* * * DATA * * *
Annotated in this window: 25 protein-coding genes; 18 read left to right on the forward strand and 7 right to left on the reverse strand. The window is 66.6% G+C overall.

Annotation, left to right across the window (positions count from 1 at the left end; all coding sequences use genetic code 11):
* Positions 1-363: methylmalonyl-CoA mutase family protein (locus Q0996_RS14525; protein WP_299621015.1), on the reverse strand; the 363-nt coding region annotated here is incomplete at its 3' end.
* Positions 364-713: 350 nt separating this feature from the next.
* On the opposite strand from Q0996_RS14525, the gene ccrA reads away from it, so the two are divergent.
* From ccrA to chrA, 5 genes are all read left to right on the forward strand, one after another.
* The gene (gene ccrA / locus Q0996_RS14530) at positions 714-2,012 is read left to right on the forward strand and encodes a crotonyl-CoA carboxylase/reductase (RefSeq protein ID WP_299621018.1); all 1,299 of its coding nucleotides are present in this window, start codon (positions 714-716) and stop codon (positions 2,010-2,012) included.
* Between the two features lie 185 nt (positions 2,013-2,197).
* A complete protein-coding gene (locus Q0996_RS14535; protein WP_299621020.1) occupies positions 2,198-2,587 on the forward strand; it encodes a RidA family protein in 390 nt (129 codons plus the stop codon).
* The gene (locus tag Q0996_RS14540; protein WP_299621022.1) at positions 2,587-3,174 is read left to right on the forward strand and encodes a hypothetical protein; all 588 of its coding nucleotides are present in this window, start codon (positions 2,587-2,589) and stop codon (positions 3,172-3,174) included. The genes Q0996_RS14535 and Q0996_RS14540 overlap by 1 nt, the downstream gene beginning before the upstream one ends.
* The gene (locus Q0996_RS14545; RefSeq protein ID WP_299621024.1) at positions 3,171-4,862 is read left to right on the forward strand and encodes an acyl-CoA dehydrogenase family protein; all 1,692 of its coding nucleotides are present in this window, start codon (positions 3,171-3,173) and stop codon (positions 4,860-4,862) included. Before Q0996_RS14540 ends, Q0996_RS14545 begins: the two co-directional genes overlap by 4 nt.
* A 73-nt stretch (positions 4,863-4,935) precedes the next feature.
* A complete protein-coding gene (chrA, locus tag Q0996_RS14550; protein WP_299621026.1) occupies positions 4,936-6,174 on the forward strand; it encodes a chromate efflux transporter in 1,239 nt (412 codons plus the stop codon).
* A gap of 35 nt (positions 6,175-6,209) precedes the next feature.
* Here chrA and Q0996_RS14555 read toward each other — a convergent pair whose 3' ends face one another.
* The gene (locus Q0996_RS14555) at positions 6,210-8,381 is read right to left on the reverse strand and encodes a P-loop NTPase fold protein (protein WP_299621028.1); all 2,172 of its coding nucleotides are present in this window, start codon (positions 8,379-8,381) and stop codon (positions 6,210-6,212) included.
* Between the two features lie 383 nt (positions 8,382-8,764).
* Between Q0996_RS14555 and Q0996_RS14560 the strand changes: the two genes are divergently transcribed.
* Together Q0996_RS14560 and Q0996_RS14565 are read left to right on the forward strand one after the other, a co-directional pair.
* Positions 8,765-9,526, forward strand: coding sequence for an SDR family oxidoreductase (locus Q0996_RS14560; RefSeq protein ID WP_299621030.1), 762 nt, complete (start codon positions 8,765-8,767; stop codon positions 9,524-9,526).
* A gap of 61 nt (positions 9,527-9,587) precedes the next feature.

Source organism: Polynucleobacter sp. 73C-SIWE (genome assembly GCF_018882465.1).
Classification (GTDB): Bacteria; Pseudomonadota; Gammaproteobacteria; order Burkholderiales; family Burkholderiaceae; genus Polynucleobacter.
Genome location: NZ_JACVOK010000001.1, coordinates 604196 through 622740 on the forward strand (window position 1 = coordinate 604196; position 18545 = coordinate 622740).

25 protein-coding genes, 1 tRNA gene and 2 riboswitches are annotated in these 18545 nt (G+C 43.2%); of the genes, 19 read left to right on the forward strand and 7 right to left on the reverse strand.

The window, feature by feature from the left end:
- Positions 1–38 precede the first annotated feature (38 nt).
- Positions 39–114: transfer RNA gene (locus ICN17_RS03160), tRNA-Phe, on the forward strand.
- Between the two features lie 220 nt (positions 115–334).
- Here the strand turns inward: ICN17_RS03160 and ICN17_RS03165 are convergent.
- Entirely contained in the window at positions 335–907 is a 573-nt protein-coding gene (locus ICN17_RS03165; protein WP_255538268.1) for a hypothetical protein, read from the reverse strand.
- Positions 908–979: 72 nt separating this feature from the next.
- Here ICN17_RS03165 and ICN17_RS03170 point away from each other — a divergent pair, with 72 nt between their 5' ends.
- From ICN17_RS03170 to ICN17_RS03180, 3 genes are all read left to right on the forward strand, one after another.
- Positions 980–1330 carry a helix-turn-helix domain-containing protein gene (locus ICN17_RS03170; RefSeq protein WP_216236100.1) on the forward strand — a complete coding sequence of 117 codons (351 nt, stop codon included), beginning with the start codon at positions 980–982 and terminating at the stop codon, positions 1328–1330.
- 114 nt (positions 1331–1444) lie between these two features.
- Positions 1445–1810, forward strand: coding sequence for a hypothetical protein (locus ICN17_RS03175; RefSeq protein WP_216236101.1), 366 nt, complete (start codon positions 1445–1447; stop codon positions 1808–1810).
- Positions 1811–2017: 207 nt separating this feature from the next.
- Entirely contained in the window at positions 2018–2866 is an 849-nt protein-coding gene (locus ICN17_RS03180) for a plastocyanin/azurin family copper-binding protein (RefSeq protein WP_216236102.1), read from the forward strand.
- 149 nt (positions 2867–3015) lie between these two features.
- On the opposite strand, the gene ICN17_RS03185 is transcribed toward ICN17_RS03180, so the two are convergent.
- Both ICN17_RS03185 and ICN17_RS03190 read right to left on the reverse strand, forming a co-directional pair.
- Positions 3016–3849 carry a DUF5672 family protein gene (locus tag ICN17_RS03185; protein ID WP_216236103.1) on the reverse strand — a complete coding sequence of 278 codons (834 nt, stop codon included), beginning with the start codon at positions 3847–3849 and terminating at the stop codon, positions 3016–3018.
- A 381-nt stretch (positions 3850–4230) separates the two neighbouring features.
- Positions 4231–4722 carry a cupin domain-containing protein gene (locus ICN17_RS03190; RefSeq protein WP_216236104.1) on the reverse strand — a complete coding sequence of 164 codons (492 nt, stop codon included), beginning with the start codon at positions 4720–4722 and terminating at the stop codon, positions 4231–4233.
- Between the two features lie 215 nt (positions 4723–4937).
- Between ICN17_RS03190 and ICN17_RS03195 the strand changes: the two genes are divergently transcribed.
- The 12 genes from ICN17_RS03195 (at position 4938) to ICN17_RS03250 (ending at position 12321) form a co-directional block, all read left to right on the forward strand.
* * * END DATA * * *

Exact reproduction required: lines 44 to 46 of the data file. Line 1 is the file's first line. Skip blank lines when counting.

- A 381-nt stretch (positions 3850–4230) separates the two neighbouring features.
- Positions 4231–4722 carry a cupin domain-containing protein gene (locus ICN17_RS03190; RefSeq protein WP_216236104.1) on the reverse strand — a complete coding sequence of 164 codons (492 nt, stop codon included), beginning with the start codon at positions 4720–4722 and terminating at the stop codon, positions 4231–4233.
- Between the two features lie 215 nt (positions 4723–4937).